I will be looking into model theoretic properties of lattices (in the order theoretic sense) occurring naturally in topology, such as closed
sets of topological spaces and variations hereof (piecewise linear sets, or convex sets, or curves in affine space).
Given such a lattice \(L\), we are interested in the strength of the first order structure \( (L,\le) \), i.e., we want to know what is interpretable in
the partially ordered set (L,≤). There are at least two classical results to be named here:
-- The first one is Grzegorczyk's work on 'Undecidability of some topological theories', where a topological Robinson arithmetic is created.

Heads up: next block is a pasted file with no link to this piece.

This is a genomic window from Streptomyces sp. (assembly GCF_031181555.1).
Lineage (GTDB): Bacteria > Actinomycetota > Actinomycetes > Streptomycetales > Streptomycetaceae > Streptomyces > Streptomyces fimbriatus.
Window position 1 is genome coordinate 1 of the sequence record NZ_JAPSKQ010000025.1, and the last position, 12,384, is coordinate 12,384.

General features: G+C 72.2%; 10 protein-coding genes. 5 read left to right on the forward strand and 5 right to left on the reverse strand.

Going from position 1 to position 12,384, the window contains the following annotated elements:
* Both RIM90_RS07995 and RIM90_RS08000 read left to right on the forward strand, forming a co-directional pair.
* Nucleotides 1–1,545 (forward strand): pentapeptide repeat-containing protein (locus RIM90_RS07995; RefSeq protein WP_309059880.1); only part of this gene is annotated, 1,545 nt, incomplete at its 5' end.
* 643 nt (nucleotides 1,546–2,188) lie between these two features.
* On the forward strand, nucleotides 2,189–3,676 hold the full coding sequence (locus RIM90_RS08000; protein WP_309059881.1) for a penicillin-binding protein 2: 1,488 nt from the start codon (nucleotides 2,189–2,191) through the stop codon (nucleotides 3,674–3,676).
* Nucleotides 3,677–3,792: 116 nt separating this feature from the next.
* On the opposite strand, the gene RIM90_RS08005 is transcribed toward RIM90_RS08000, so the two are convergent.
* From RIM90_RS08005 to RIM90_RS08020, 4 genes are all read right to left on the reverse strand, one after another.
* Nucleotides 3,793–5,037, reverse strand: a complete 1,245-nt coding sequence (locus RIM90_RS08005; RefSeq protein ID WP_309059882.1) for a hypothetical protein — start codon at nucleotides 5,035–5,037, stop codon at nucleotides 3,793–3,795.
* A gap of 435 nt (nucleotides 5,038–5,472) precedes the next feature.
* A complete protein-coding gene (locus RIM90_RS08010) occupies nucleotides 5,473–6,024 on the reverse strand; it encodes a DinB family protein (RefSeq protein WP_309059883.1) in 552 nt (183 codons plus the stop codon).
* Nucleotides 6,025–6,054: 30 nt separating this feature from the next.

-- The second classics in this context is from Staudt (~1850), saying (in model theoretic terms) that for each field K, the lattice of
subvectorspaces of \( K^3 \) is bi-interpretable with the field. So the theme has contact with classical questions on coordinatization.
Besides coordinatization, the upshot is (roughly):
-- If the lattice can be represented on a 1-dimensional space, or, if L has few connected elements, then it is interpretable in the monadic
second order logic of total orders, which is known to be tame by Rabin and Shelah.
-- If there is no such representation and L has many connected elements, then a significant fragment of polyadic second order logic of total
orders is definable in the lattice and L interprets the ring of integers.
(The logical terms will be explained in the talk.)
As a concrete example: the lattice of convex polytopes in the euclidean plane, interprets the real field expanded by a predicate for
integers, which is commonly seen as the wildest first order structure.